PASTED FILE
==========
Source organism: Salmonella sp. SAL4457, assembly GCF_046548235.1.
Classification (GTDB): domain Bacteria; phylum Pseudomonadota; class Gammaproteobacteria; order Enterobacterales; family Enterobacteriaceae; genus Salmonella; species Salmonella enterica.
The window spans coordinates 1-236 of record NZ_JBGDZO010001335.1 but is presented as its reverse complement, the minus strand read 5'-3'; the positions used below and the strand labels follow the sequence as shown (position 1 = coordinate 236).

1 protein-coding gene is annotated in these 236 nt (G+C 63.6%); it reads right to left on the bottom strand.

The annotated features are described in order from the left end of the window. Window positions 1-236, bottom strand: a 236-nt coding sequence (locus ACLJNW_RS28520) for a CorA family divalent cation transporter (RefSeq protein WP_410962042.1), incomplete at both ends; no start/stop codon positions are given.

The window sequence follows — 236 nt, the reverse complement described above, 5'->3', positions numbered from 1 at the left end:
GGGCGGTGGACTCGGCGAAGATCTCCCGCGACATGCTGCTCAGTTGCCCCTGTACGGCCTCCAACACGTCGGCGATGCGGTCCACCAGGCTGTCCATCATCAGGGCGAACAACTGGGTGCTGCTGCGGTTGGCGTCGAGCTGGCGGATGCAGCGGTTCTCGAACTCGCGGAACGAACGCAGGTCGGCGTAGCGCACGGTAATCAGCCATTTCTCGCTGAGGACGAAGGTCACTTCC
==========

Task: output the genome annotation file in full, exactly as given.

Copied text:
Source organism: Salmonella sp. SAL4457, assembly GCF_046548235.1.
Classification (GTDB): domain Bacteria; phylum Pseudomonadota; class Gammaproteobacteria; order Enterobacterales; family Enterobacteriaceae; genus Salmonella; species Salmonella enterica.
The window spans coordinates 1-236 of record NZ_JBGDZO010001335.1 but is presented as its reverse complement, the minus strand read 5'-3'; the positions used below and the strand labels follow the sequence as shown (position 1 = coordinate 236).

1 protein-coding gene is annotated in these 236 nt (G+C 63.6%); it reads right to left on the bottom strand.

The annotated features are described in order from the left end of the window. Window positions 1-236, bottom strand: a 236-nt coding sequence (locus ACLJNW_RS28520) for a CorA family divalent cation transporter (RefSeq protein WP_410962042.1), incomplete at both ends; no start/stop codon positions are given.

The window sequence follows — 236 nt, the reverse complement described above, 5'->3', positions numbered from 1 at the left end:
GGGCGGTGGACTCGGCGAAGATCTCCCGCGACATGCTGCTCAGTTGCCCCTGTACGGCCTCCAACACGTCGGCGATGCGGTCCACCAGGCTGTCCATCATCAGGGCGAACAACTGGGTGCTGCTGCGGTTGGCGTCGAGCTGGCGGATGCAGCGGTTCTCGAACTCGCGGAACGAACGCAGGTCGGCGTAGCGCACGGTAATCAGCCATTTCTCGCTGAGGACGAAGGTCACTTCC